Politics
Karen Handel, former Secretary of State in Georgia, and the senior vice president of public policy for the Susan G. Komen for the Cure, is seen in this April 27, 2011 file photo. Bill Clark/Getty Images Karen Handel, former Secretary of State in Georgia, and the senior vice president of public policy for the Susan G. Komen for the Cure, is seen in this April 27, 2011 file photo. Bill Clark/Getty Images  

Komen VP resigns following Planned Parenthood reversal

Photo of Caroline May
Caroline May
Political Reporter

The Susan G. Komen for the Cure Foundation’s senior vice president for public policy, Karen Handel, resigned from her post Tuesday morning following the breast cancer group’s decision to de-fund, then re-fund, Planned Parenthood.

Due to her outspoken pro-life views when she ran for Georgia governor in 2010, in the days and week following the decision to revoke funding from the abortion provider and the subsequent reversal of that decision, Handel became the name most closely associated with the policy changes that lead to Komen’s decision to pull funding.

Noting the important role the breast cancer organization has been playing for more than 30 years, Handel explained in her resignation letter to Komen’s founder and chief executive that she “carried out [her] responsibilities faithfully and in line with the board’s objectives,” and that the decision to pull Planned Parenthood funding was fully vetted by every appropriate level of the organization.

“I am deeply disappointed by the gross mischaracterizations of the strategy, its rationale, and my involvement in it. I openly acknowledge my role in the matter and continue to believe our decision was the best one for Komen’s future and the women we serve,” she wrote in her letter explaining that the decision to defund was not based on ideology or politics, but on the mission to better serve women.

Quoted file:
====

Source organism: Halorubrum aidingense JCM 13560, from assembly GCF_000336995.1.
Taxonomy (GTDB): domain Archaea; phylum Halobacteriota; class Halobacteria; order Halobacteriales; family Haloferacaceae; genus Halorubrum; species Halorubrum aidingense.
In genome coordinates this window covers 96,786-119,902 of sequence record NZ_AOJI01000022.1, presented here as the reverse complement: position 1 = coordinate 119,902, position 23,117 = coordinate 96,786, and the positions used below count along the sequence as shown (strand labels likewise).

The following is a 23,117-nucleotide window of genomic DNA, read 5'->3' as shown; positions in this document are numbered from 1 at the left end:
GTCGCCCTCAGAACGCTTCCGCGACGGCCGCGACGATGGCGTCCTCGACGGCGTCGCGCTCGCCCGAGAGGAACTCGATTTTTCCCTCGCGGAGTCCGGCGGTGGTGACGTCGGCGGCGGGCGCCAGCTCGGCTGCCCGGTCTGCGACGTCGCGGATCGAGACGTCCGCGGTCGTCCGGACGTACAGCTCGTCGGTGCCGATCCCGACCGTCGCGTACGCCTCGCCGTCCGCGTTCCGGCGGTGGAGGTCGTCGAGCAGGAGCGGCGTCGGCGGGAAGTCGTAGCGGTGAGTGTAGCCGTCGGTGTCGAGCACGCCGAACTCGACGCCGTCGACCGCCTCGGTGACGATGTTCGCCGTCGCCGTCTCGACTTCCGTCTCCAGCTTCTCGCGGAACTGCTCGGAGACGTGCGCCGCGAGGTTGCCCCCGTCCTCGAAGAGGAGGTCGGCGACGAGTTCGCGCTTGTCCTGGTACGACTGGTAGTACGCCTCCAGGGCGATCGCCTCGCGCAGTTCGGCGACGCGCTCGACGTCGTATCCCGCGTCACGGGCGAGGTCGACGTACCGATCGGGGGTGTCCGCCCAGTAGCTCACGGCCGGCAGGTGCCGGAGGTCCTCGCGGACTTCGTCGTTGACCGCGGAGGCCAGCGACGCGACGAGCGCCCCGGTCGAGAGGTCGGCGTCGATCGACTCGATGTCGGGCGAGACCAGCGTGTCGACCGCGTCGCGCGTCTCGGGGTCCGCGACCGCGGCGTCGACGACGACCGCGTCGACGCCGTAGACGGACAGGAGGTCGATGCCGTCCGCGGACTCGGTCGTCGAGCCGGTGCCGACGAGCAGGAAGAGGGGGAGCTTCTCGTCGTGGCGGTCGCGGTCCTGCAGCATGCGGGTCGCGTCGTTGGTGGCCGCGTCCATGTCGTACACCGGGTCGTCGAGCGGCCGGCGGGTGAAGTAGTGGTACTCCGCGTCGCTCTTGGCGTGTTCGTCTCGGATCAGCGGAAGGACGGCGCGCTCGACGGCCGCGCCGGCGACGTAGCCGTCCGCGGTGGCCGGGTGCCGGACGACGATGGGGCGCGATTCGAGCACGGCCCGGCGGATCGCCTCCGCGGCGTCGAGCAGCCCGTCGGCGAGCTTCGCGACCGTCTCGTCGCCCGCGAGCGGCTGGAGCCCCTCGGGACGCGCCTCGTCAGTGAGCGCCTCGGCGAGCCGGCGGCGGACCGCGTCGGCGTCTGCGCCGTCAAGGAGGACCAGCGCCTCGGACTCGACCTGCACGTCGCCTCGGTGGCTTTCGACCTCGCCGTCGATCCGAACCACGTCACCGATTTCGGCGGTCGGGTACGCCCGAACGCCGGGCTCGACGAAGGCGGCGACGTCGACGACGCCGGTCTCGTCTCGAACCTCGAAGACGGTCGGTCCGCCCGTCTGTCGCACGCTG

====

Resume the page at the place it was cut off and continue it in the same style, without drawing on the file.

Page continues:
According to Handel, the decision to “update [their] granting model” was made prior to her joining Komen.

“I believe that Komen, like any other nonprofit organization, has the right and the responsibility to set criteria and highest standards for how and to whom it grants,” she added. “What was a thoughtful and thoroughly reviewed decision — one that would have indeed enabled Komen to deliver even greater community impact — has unfortunately been turned into something about politics. This is entirely untrue. This development should sadden us all greatly.”

Handel concluded by refusing a possible severance package and offering hope that Komen will refocus on its ultimate mission.

While Handel was pinpointed as the one who pushed the decision to defund, Brinker said that the she was not the driving force behind the change.

On social media and in the press, Komen was hounded this week and last by the pro-choice community as they called for Handel’s resignation.

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